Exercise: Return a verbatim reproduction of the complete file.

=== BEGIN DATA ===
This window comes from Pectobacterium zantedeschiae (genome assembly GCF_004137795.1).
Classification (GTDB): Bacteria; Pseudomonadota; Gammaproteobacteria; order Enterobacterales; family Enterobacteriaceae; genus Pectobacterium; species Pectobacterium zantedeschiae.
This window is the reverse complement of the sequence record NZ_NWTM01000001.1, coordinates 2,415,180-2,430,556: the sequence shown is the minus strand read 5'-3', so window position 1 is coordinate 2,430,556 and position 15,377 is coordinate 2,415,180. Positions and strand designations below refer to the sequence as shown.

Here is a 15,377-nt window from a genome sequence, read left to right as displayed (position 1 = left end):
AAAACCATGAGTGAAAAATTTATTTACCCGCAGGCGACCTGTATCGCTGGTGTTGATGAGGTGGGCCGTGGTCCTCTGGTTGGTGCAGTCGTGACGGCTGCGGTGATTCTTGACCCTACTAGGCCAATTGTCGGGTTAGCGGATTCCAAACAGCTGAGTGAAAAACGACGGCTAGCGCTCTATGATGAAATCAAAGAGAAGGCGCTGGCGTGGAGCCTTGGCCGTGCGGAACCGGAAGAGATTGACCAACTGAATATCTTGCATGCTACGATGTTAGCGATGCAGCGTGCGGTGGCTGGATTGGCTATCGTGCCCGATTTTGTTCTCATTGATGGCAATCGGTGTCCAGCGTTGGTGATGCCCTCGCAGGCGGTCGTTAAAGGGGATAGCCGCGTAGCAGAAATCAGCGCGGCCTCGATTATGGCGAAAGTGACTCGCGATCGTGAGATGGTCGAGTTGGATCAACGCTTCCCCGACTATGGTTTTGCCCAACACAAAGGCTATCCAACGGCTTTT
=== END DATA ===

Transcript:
This window comes from Pectobacterium zantedeschiae (genome assembly GCF_004137795.1).
Classification (GTDB): Bacteria; Pseudomonadota; Gammaproteobacteria; order Enterobacterales; family Enterobacteriaceae; genus Pectobacterium; species Pectobacterium zantedeschiae.
This window is the reverse complement of the sequence record NZ_NWTM01000001.1, coordinates 2,415,180-2,430,556: the sequence shown is the minus strand read 5'-3', so window position 1 is coordinate 2,430,556 and position 15,377 is coordinate 2,415,180. Positions and strand designations below refer to the sequence as shown.

Here is a 15,377-nt window from a genome sequence, read left to right as displayed (position 1 = left end):
AAAACCATGAGTGAAAAATTTATTTACCCGCAGGCGACCTGTATCGCTGGTGTTGATGAGGTGGGCCGTGGTCCTCTGGTTGGTGCAGTCGTGACGGCTGCGGTGATTCTTGACCCTACTAGGCCAATTGTCGGGTTAGCGGATTCCAAACAGCTGAGTGAAAAACGACGGCTAGCGCTCTATGATGAAATCAAAGAGAAGGCGCTGGCGTGGAGCCTTGGCCGTGCGGAACCGGAAGAGATTGACCAACTGAATATCTTGCATGCTACGATGTTAGCGATGCAGCGTGCGGTGGCTGGATTGGCTATCGTGCCCGATTTTGTTCTCATTGATGGCAATCGGTGTCCAGCGTTGGTGATGCCCTCGCAGGCGGTCGTTAAAGGGGATAGCCGCGTAGCAGAAATCAGCGCGGCCTCGATTATGGCGAAAGTGACTCGCGATCGTGAGATGGTCGAGTTGGATCAACGCTTCCCCGACTATGGTTTTGCCCAACACAAAGGCTATCCAACGGCTTTT